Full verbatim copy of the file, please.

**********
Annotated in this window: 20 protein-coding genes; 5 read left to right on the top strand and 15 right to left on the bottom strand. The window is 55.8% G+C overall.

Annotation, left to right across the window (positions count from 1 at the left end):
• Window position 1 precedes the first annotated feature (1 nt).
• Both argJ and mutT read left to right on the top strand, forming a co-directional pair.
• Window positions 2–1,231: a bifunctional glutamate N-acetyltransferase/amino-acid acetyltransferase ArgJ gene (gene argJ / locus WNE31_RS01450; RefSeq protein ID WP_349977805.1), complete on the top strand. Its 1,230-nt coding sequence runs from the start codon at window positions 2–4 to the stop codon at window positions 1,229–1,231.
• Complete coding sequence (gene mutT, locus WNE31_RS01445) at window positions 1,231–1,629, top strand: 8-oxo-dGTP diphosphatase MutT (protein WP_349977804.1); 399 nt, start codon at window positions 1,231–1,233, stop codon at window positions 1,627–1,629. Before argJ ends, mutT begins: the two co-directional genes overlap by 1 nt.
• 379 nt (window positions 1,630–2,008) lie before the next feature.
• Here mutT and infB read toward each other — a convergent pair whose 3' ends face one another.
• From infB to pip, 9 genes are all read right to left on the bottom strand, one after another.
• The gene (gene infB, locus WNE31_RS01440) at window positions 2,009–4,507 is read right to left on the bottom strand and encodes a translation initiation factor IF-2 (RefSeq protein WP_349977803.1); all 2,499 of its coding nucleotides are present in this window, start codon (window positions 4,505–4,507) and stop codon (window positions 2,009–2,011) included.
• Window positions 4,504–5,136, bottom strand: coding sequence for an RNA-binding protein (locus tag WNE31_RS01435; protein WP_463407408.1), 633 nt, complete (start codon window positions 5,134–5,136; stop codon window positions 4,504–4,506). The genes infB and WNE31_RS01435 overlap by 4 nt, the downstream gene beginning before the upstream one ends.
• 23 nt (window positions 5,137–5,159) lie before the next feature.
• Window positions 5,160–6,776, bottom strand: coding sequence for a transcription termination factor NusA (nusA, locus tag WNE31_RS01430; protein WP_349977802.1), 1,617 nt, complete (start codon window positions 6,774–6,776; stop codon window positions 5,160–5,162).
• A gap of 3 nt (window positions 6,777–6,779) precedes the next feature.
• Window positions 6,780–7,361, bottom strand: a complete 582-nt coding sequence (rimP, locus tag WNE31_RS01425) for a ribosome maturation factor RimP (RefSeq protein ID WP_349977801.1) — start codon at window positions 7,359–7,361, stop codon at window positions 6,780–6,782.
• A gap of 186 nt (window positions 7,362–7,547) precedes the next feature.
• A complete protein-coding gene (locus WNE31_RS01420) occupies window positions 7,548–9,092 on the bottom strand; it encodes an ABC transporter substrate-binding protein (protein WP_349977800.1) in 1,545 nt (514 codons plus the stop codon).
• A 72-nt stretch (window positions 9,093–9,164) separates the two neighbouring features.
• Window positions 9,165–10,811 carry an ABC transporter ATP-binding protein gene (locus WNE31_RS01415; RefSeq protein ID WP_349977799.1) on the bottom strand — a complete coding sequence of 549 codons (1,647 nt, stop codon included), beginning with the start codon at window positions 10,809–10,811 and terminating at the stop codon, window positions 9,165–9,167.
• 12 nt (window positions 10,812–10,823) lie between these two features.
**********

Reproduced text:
Annotated in this window: 20 protein-coding genes; 5 read left to right on the top strand and 15 right to left on the bottom strand. The window is 55.8% G+C overall.

Annotation, left to right across the window (positions count from 1 at the left end):
• Window position 1 precedes the first annotated feature (1 nt).
• Both argJ and mutT read left to right on the top strand, forming a co-directional pair.
• Window positions 2–1,231: a bifunctional glutamate N-acetyltransferase/amino-acid acetyltransferase ArgJ gene (gene argJ / locus WNE31_RS01450; RefSeq protein ID WP_349977805.1), complete on the top strand. Its 1,230-nt coding sequence runs from the start codon at window positions 2–4 to the stop codon at window positions 1,229–1,231.
• Complete coding sequence (gene mutT, locus WNE31_RS01445) at window positions 1,231–1,629, top strand: 8-oxo-dGTP diphosphatase MutT (protein WP_349977804.1); 399 nt, start codon at window positions 1,231–1,233, stop codon at window positions 1,627–1,629. Before argJ ends, mutT begins: the two co-directional genes overlap by 1 nt.
• 379 nt (window positions 1,630–2,008) lie before the next feature.
• Here mutT and infB read toward each other — a convergent pair whose 3' ends face one another.
• From infB to pip, 9 genes are all read right to left on the bottom strand, one after another.
• The gene (gene infB, locus WNE31_RS01440) at window positions 2,009–4,507 is read right to left on the bottom strand and encodes a translation initiation factor IF-2 (RefSeq protein WP_349977803.1); all 2,499 of its coding nucleotides are present in this window, start codon (window positions 4,505–4,507) and stop codon (window positions 2,009–2,011) included.
• Window positions 4,504–5,136, bottom strand: coding sequence for an RNA-binding protein (locus tag WNE31_RS01435; protein WP_463407408.1), 633 nt, complete (start codon window positions 5,134–5,136; stop codon window positions 4,504–4,506). The genes infB and WNE31_RS01435 overlap by 4 nt, the downstream gene beginning before the upstream one ends.
• 23 nt (window positions 5,137–5,159) lie before the next feature.
• Window positions 5,160–6,776, bottom strand: coding sequence for a transcription termination factor NusA (nusA, locus tag WNE31_RS01430; protein WP_349977802.1), 1,617 nt, complete (start codon window positions 6,774–6,776; stop codon window positions 5,160–5,162).
• A gap of 3 nt (window positions 6,777–6,779) precedes the next feature.
• Window positions 6,780–7,361, bottom strand: a complete 582-nt coding sequence (rimP, locus tag WNE31_RS01425) for a ribosome maturation factor RimP (RefSeq protein ID WP_349977801.1) — start codon at window positions 7,359–7,361, stop codon at window positions 6,780–6,782.
• A gap of 186 nt (window positions 7,362–7,547) precedes the next feature.
• A complete protein-coding gene (locus WNE31_RS01420) occupies window positions 7,548–9,092 on the bottom strand; it encodes an ABC transporter substrate-binding protein (protein WP_349977800.1) in 1,545 nt (514 codons plus the stop codon).
• A 72-nt stretch (window positions 9,093–9,164) separates the two neighbouring features.
• Window positions 9,165–10,811 carry an ABC transporter ATP-binding protein gene (locus WNE31_RS01415; RefSeq protein ID WP_349977799.1) on the bottom strand — a complete coding sequence of 549 codons (1,647 nt, stop codon included), beginning with the start codon at window positions 10,809–10,811 and terminating at the stop codon, window positions 9,165–9,167.
• 12 nt (window positions 10,812–10,823) lie between these two features.